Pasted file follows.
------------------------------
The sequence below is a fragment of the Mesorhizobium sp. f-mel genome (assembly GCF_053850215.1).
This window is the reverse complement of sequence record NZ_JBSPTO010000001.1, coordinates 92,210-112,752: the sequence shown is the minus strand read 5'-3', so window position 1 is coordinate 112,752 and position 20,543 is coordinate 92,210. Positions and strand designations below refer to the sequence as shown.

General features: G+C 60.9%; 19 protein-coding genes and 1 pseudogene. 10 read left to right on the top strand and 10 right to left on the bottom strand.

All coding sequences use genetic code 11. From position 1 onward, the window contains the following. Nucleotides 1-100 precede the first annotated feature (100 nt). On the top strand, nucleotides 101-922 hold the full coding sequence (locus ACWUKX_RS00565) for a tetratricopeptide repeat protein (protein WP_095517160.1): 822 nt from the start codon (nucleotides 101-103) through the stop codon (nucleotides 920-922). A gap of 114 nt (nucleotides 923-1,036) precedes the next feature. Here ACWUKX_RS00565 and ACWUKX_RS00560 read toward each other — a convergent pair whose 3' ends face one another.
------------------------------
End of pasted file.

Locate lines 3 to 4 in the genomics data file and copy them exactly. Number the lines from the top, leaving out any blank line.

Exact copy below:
General features: G+C 60.9%; 19 protein-coding genes and 1 pseudogene. 10 read left to right on the top strand and 10 right to left on the bottom strand.

All coding sequences use genetic code 11. From position 1 onward, the window contains the following. Nucleotides 1-100 precede the first annotated feature (100 nt). On the top strand, nucleotides 101-922 hold the full coding sequence (locus ACWUKX_RS00565) for a tetratricopeptide repeat protein (protein WP_095517160.1): 822 nt from the start codon (nucleotides 101-103) through the stop codon (nucleotides 920-922). A gap of 114 nt (nucleotides 923-1,036) precedes the next feature. Here ACWUKX_RS00565 and ACWUKX_RS00560 read toward each other — a convergent pair whose 3' ends face one another.